# Perl Weekly Challenge 195: Bags to the rescue!

This post presents my solutions to the Perl Weekly Challenge 195.
I keep doing the Perl Weekly Challenge in order to mantain my coding skills in good shape, as well as in order to learn new things, with particular regard to Raku, a language that I love.
This week, I solved the following tasks:
The PL/Perl implementations are very similar to a pure Perl implementation, even if the PostgreSQL environment could involve some more constraints. Similarly, the PL/PgSQL implementations help me keeping my PostgreSQL programming skills in good shape.

## PWC 195 - Task 1 - Raku Implementation

The first task was about to find out how many special integers there could be from `1` to a given value. A special integer is an integer made by non-repeating digits.

``````sub MAIN( Int \$n where { \$n > 0 }, Bool :\$verbose = False ) {
my @special-integers;
for 1 .. \$n {
@special-integers.push: \$_ if  \$_.comb.Bag.values.max <= 1;
}

@special-integers.join( ',' ).say if ( \$verbose );
@special-integers.elems.say;
}

``````

The idea is to classify the digits that made up every integer using a `Bag`, an hash that counts the repetitions of the keys. If the `max` value of the Bag has a frequency of `1`, it means that all the digits are appearing no more than one time, so there are no repetition, and so the number `\$_` can be added to the array of `@special-integers`. The remaining is just the printing of the number of values.

## PWC 195 - Task 2 - Raku Implementation

Given a list of integers, find the most frequent even, and in case there are more than one, find out the lowest one.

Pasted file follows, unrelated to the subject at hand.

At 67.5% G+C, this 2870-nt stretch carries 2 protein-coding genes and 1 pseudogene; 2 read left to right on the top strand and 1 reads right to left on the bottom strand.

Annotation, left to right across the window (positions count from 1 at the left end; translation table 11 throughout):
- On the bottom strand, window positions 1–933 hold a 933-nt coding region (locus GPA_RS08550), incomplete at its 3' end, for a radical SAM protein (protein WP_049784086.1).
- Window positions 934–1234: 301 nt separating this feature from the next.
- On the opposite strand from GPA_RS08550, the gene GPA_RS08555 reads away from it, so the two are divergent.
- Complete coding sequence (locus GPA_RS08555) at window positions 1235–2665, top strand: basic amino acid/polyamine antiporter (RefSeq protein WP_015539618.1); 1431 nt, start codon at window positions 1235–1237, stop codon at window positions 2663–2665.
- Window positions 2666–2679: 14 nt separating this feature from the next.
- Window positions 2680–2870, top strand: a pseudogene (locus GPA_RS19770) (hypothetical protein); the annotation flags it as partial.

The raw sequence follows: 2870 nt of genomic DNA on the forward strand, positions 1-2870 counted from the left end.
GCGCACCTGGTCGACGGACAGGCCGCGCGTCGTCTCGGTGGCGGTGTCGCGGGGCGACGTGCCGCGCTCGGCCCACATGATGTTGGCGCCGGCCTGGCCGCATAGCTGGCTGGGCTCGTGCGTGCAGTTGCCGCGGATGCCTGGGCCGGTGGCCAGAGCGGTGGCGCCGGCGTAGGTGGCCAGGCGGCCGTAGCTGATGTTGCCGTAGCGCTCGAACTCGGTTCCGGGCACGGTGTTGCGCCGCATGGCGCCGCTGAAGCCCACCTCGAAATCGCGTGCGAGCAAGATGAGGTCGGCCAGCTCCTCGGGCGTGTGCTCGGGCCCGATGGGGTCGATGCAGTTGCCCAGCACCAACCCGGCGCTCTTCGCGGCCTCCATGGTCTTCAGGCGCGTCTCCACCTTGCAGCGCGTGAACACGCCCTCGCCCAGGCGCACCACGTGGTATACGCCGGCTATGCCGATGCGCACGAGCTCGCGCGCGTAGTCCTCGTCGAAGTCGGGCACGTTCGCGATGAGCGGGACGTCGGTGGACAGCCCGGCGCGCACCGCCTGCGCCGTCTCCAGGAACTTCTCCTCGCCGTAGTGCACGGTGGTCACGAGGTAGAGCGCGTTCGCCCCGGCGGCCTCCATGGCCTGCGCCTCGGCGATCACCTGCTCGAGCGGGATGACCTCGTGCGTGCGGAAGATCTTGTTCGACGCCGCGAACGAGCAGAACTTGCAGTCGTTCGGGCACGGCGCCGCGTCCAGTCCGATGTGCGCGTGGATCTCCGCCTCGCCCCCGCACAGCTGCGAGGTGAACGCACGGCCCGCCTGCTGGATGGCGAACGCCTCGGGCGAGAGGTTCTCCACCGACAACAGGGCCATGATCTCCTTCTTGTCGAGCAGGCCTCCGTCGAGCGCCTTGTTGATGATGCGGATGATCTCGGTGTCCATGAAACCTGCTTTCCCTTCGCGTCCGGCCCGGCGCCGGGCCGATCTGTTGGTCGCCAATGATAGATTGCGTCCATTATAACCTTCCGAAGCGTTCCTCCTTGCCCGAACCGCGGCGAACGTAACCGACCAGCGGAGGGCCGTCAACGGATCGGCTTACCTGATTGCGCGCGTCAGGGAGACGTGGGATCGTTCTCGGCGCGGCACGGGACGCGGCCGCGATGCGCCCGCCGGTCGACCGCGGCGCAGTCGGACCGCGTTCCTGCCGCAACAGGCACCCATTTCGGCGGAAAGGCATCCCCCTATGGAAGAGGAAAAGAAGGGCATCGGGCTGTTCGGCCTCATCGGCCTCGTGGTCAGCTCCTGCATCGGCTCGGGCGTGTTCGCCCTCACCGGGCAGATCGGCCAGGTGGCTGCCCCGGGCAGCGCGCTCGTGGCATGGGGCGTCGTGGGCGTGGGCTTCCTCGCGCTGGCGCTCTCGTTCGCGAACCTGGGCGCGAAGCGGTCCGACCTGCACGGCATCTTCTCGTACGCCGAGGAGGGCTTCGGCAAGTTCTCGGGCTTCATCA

``````sub MAIN( *@list where { @list.grep( * ~~ Int ).elems == @list.elems } ) {
my \$bag = @list.grep( * %% 2 ).Bag;
my \$most-frequency = \$bag.values.max;
my @most-frequent-evens;
for \$bag.keys {
next if \$bag{ \$_ } != \$most-frequency;
@most-frequent-evens.push: \$_;
}

@most-frequent-evens.min.say;
}

``````

Again, this is solved by means of a `Bag`, first getting out only the even numbers by means of `grep`. Then I loop over all the keys of the Bag, that are the numbers, and skip the value of the number if it is not classified as one of the maximum frequent ones. Otherwise, if the value in the Bag is equal to the max frequency, I add it to the `@most-frequent-events` array. Then I pick the `min` value in the array, and that is the searched for value.

## PWC 195 - Task 1 - PL/Perl Implementation

Same implementation of the Raku approach, but with the usage of anonymous subroutines to do the Bag-like stuff.

``````CREATE OR REPLACE FUNCTION
pwc195.task1_plperl( int, bool default true )
RETURNS int
AS \$CODE\$
my ( \$n, \$verbose ) = @_;
my @special_integers;

my \$baggify = sub {
my ( \$n ) = @_;
my \$bag = {};
for my \$digit ( split '', \$n ) {
\$bag->{ \$digit }++;
}

return \$bag;
};

my \$has_no_repetitions = sub {
my ( \$bag ) = @_;
for ( keys \$bag->%* ) {
return 0 if \$bag->{ \$_ } != 1;
}

return 1;
};

for ( 1 .. \$n ) {
push @special_integers, \$_ if ( \$has_no_repetitions->( \$baggify->( \$_ ) ) );
}

elog( INFO, "Found: " . join( ',', @special_integers ) ) if ( \$ verbose );
return scalar @special_integers;

\$CODE\$
LANGUAGE plperl;

``````